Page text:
Eric Veal

What do you consider the greatest act of love?

Shouldn’t sacrificing one’s life for another be considered the most loving act any human can do? Jesus said, “‘Greater love has no one than this, that he lay down his life for his friends’” (John 15:13).

Consider the examples of these two English martyrs: Hugh Laverick and John Aprice. They were burned at the stake for heresy in 1556 by the lord of London. Laverick was a 68-year-old painter who had to walk with the aid of a crutch due to a crippled foot. Aprice was blind.

As Laverick approached the platform, he threw away his cane and turned to Aprice to say, “Be of good cheer, my brother; for my lord of London is our Good Physician; he will heal us both shortly—thee of blindness and me of lameness.”

These two heroes of the faith willingly gave up their lives in order to exalt the name of Christ. While some might say it was their sacrificial deaths that was most loving, I believe it was their willingness to make Jesus famous through their martyrdom that was most loving.

Let me explain. If the people of England had mourned the deaths of Laverick and Aprice, but never understood the reason behind it, could we then call their sacrificial deaths a loving act or a true extension of “agape” love?

Put another way, had the people of London only witnessed two weak and disabled men being put to death—not understanding why they died—then might we say that the people of London completely missed the purpose of their deaths, which was to exalt the name of Christ and make His name known?

Laverick and Aprice’s “act” of evangelism seems to be the greatest expression of love. Their sacrifice was the most loving act possible because the town of London witnessed the extreme joy they had in the Lord. And it was this overwhelming joy that enabled the people of London to witness Christ’s afflictions, carried out 15 centuries earlier.

Because of the witness of these two faithful men, Christ’s name was made known to all of London; and, as a result, God received all the glory. Thus, it wasn’t their dying that made this act an extreme expression of love. Instead, it was their living—their living for the Lord and making His name known to all the people.

I love how John Piper explains this in his book “Desiring God.” He writes that love cannot be equated with sacrificial action. In fact, it cannot be equated with any action: “Evidently an act does not qualify as love unless it involves right motives. But isn’t the willingness to die a sign of good motives? Someone might say that what ruined the self-sacrificing act of apparent love was the intention to inherit reward after death or to leave a noble memory on earth … yet this answer is incomplete … the more important question is, ‘What does love to man have to do with our love for God and His grace toward us? Could it be that the reason a person could give his body to be burned and not have love is that his act had no connection to a genuine love for God? Could it be that horizontal love is only authentic when it is the extension of a vertical love for God?’”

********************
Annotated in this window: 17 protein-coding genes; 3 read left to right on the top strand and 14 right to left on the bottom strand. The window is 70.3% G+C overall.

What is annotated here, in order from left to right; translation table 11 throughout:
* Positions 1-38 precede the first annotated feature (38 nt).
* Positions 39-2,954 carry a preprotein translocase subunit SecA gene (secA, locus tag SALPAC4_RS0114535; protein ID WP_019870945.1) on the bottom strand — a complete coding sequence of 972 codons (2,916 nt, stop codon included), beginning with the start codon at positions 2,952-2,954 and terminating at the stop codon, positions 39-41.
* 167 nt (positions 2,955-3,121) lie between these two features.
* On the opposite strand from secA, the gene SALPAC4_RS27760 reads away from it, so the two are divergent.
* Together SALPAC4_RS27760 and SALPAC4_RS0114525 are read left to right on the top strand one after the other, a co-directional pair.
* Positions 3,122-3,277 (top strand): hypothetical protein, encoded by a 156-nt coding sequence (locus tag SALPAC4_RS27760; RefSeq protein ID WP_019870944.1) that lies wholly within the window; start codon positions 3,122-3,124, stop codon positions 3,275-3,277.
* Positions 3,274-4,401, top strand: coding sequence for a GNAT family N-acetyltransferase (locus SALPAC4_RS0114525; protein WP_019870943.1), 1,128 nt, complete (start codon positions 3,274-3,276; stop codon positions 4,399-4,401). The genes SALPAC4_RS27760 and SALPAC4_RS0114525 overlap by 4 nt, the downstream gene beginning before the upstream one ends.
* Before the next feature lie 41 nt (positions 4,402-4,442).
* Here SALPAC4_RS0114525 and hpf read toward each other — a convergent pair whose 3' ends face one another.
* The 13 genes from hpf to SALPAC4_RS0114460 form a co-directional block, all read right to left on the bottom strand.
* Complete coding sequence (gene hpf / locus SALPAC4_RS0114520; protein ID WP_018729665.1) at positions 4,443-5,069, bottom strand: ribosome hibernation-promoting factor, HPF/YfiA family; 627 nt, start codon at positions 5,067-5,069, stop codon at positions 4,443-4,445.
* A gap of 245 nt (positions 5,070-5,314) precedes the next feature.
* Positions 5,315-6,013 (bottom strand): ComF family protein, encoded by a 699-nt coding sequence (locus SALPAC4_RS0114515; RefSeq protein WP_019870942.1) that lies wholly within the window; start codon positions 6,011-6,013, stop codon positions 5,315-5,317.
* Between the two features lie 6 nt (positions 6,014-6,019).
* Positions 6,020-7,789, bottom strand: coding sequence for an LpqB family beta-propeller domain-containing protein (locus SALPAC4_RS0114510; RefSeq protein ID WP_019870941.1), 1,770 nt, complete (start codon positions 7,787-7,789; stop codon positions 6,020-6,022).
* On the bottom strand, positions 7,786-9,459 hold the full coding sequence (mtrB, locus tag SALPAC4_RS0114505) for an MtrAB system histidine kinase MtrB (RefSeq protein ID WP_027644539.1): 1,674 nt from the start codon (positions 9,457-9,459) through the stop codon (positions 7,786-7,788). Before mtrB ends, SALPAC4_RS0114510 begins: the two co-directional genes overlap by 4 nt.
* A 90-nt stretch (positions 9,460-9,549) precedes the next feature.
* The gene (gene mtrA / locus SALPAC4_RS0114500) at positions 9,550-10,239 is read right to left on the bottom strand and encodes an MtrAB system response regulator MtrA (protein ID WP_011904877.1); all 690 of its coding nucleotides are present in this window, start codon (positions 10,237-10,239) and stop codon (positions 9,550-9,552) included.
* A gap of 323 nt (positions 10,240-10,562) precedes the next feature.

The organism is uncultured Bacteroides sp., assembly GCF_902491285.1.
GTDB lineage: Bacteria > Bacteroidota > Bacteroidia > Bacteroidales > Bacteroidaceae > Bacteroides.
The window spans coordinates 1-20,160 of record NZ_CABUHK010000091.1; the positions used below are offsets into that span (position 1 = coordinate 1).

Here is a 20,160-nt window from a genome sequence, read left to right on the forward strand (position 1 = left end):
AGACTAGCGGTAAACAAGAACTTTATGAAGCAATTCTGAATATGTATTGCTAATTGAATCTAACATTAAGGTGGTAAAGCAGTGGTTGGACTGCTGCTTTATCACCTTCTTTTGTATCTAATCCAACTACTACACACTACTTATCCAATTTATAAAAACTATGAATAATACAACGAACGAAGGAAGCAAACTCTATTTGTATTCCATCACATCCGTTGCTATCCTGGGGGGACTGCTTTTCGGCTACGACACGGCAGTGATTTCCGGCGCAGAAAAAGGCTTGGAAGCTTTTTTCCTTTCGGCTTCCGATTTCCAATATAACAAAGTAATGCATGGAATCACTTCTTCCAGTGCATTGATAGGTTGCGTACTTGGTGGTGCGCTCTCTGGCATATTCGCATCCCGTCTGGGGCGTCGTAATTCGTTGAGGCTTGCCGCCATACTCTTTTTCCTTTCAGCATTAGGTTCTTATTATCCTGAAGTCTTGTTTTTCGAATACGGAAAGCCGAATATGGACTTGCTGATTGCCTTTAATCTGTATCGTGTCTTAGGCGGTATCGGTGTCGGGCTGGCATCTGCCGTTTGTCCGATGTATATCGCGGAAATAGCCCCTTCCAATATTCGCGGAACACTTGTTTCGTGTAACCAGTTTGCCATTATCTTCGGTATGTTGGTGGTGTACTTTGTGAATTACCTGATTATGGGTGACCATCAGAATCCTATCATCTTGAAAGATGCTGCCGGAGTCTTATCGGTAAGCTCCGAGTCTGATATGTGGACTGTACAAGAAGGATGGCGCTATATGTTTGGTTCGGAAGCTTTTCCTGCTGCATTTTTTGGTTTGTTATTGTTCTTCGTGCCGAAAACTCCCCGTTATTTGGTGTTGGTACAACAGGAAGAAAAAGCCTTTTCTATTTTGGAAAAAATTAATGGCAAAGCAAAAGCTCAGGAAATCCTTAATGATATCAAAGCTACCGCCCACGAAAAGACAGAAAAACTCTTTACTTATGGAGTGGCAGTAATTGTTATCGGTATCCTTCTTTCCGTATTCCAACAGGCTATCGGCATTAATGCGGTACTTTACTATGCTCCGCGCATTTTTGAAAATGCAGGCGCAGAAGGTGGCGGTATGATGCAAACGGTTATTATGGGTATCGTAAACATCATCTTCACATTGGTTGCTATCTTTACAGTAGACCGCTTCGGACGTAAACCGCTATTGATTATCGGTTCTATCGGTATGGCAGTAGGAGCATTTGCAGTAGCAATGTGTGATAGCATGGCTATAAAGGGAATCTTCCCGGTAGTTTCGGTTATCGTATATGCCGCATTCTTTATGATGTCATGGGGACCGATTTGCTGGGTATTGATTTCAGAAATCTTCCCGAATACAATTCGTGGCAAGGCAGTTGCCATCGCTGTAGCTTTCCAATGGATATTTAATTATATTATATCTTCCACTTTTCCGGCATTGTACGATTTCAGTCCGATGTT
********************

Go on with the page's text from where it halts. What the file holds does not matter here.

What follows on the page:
According to Piper, a sacrificial act is most loving only when we have an all-satisfying joy in Christ and in His service. “Our sacrifices are not right for right’s sake, nor are they considered an abandoning of one’s own good solely for the good of another person,” Piper writes. “Rather, a sacrifice is first, a deeply satisfying experience of the fullness of God’s grace, and second, a doubly satisfying experience of sharing that grace with another person.”

I believe that the greatest expression of love—the most extreme benevolence any human could ever bestow upon another—is to share the Gospel with another person. Although the Great Commission commands us to share our faith, Jesus did not necessarily tell us “why” we should.

Jesus never said, “Go forth, and here is the reason why.” He simply said, “Go and make disciples.” But love is the reason why we share our faith. Proclaiming Christ to others is the greatest demonstration of love we can ever express on earth.

Therefore, all loving acts must point to Jesus and be for the praise of His glory. A person may sacrifice his time, his resources, his reputation and even his life if he thinks that good will come of it. But the Christian should willingly sacrifice each of those things so that others will see Jesus.

While love sometimes involves sacrifice, it always involves evangelism—a pointing toward Jesus. And to me, that is the greatest act of love we can ever express.

Eric Veal has been a member of Southeast Christian Church for 30 years.